On the Desktop
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See also: last week's Linux in the news page.
Census site makes quick work of stats (GCN.com). The Census Bureau is using Perl and Linux to generate statistical information, according to this Government Computer News story. "The bureau started developing QuickFacts based on users requests for a one-stop site with easy-to-decipher statistics about a particular state or county. Now, QuickFacts is becoming one of the chief pathways into the rest of Census data, Zeisset said."
Torvalds: Software subscriptions doomed (News.com). Linus Torvalds says software subscriptions are doomed according to this News.com article. "The subscription debate will likely emerge as one of the major flash points in the software industry. Although the exact terms vary, in most of these programs customers sign multiyear contracts that commit them to pay for new software on an ongoing basis."
Upside asks Did Torvalds dis Microsoft -- or Eazel? in reaction to the previous story. "At first brush, the comment seemed like a swipe at Microsoft (MSFT), which on Thursday began offering its Office productivity suite and Windows operating system via subscription. But it was also a perhaps unintended slight at Eazel, a company with an impressive technical pedigree that has poured $15 million into a crash program to develop an easy-to-use graphical shell for Linux."
In Search of a Sniffer (Linux Journal). Linux Journal discusses the ins and outs of network sniffers. "A sniffer is usually passive, it only collects data. Hence, it becomes extremely difficult to detect sniffers. When installed on a computer, a sniffer will generate some small amount of traffic, though, and is therefore detectable."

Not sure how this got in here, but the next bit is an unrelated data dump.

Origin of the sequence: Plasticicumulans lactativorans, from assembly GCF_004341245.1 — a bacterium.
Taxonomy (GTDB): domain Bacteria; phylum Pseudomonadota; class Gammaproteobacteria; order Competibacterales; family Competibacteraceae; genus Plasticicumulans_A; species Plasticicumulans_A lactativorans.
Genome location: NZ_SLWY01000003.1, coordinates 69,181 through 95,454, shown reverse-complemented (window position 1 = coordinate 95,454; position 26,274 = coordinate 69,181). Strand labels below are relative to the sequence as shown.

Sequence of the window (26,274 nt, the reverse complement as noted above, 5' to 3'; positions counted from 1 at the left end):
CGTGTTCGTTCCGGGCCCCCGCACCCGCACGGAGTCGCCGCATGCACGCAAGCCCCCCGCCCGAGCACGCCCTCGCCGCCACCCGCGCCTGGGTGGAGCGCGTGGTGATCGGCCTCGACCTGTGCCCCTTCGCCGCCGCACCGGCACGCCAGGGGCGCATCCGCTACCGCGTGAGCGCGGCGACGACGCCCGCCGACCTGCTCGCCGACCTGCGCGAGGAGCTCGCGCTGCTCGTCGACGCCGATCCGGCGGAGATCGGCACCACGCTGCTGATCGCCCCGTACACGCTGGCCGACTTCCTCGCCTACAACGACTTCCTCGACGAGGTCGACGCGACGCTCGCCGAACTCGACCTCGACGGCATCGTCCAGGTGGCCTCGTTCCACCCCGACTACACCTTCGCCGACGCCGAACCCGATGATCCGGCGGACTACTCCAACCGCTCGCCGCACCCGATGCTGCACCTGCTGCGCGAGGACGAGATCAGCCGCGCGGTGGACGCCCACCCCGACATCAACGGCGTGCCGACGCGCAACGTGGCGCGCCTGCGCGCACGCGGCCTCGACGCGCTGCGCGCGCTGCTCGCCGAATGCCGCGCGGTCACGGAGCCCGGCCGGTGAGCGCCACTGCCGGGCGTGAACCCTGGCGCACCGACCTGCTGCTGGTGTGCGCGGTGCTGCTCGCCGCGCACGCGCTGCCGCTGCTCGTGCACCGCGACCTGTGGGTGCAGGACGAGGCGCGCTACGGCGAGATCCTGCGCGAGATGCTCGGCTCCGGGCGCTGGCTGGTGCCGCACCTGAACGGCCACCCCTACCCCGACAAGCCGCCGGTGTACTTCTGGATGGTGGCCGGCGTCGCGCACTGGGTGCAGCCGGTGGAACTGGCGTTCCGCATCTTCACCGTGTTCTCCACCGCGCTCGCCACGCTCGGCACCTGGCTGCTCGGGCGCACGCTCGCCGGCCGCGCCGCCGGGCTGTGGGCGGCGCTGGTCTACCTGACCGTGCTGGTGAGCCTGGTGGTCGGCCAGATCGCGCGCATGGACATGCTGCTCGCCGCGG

Worldwide Copyrights a Quagmire? (Wired). Wired reports on Richard Stallman's objection at a U.S. Copyright Office roundtable. "The treaty in question is a heretofore obscure proposal known as the Hague Convention, which European nations generally support, but the U.S. State Department has criticized. If countries agree to the convention, they'd be required to enforce judgments in certain type of civil lawsuits brought in another jurisdiction."
Linux scores benchmark victory over Microsoft (ZDNet). ZDNet covers the SGI benchmark results (see next item, below). "Linux has finally made it onto the business map in the area of database benchmarks, helping take the wind out of Microsoft Corp.'s continued contention that open-source operating systems don't make good business sense."
Runs great, sucks less (ZDNet). ZDNet talks about why you might want to use Linux as your desktop system. "Why bother making the switch and mustering up all that extra brain activity? For me, the most compelling thing about Linux is the pace of innovation."
Ulterior Motives (ZDNet). Coding simply to aid the human race may not be the only goal of open source programmers. "Just giving someone a copy of the source code isn't enough. Open source, to [Kevin] Burton, [Co-founder and primary developer, OpenPrivacy], is a process of sharing the source code with users in order to make them full partners. The open source projects he works on come with well-developed tools for knitting the community together and coordinating its moves. This infrastructure pays off."
Open Options (ZDNet). Linux and Apache aren't the only open source success stories, says this ZDnet analysis piece, though the article does use two Apache spinoffs in its listing of four other open source projects. "The Velocity template engine is another Apache Jakarta project that casts the services of JavaServer Pages, which are used primarily by skilled Java programmers, into a simpler template language for Web site designers and content authors."
Does Openness Help Or Hurt? (ZDNet). Peer review is beneficial, but not everyone thinks entire systems should be open to review, according to this ZDNet article. "'If you're talking about other administrative tools, such as authorization tables and procedures, then you wouldn't want an attacker to see it, and there is likely little benefit to source review,' said Jim Bidzos, chairman at VeriSign and vice chairman at RSA Security."
Gracenote under pressure (News.com). Gracenote is an online music database, which fell under fire when it threatened to sue an open source competitor, Roxio. "Most irksome for open-sourcers: Gracenote's efforts to put a fence around a database of CD songs and album titles, which were largely entered by the public, not the company's employees."